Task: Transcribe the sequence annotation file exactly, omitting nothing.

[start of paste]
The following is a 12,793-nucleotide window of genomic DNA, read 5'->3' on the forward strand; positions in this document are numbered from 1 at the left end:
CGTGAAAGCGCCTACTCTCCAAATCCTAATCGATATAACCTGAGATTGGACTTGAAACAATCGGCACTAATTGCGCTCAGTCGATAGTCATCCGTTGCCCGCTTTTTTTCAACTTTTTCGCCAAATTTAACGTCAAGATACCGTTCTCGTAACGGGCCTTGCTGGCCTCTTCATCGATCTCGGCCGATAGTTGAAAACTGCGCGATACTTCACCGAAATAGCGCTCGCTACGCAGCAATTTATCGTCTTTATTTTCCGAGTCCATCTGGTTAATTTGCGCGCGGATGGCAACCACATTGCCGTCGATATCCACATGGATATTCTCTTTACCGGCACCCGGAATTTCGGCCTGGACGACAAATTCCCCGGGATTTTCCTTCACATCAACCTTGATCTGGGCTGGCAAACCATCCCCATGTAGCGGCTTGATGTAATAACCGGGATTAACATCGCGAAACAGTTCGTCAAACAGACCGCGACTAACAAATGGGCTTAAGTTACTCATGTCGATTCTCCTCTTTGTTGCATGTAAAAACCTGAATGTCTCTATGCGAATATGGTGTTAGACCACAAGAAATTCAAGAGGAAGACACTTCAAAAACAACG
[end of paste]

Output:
The following is a 12,793-nucleotide window of genomic DNA, read 5'->3' on the forward strand; positions in this document are numbered from 1 at the left end:
CGTGAAAGCGCCTACTCTCCAAATCCTAATCGATATAACCTGAGATTGGACTTGAAACAATCGGCACTAATTGCGCTCAGTCGATAGTCATCCGTTGCCCGCTTTTTTTCAACTTTTTCGCCAAATTTAACGTCAAGATACCGTTCTCGTAACGGGCCTTGCTGGCCTCTTCATCGATCTCGGCCGATAGTTGAAAACTGCGCGATACTTCACCGAAATAGCGCTCGCTACGCAGCAATTTATCGTCTTTATTTTCCGAGTCCATCTGGTTAATTTGCGCGCGGATGGCAACCACATTGCCGTCGATATCCACATGGATATTCTCTTTACCGGCACCCGGAATTTCGGCCTGGACGACAAATTCCCCGGGATTTTCCTTCACATCAACCTTGATCTGGGCTGGCAAACCATCCCCATGTAGCGGCTTGATGTAATAACCGGGATTAACATCGCGAAACAGTTCGTCAAACAGACCGCGACTAACAAATGGGCTTAAGTTACTCATGTCGATTCTCCTCTTTGTTGCATGTAAAAACCTGAATGTCTCTATGCGAATATGGTGTTAGACCACAAGAAATTCAAGAGGAAGACACTTCAAAAACAACG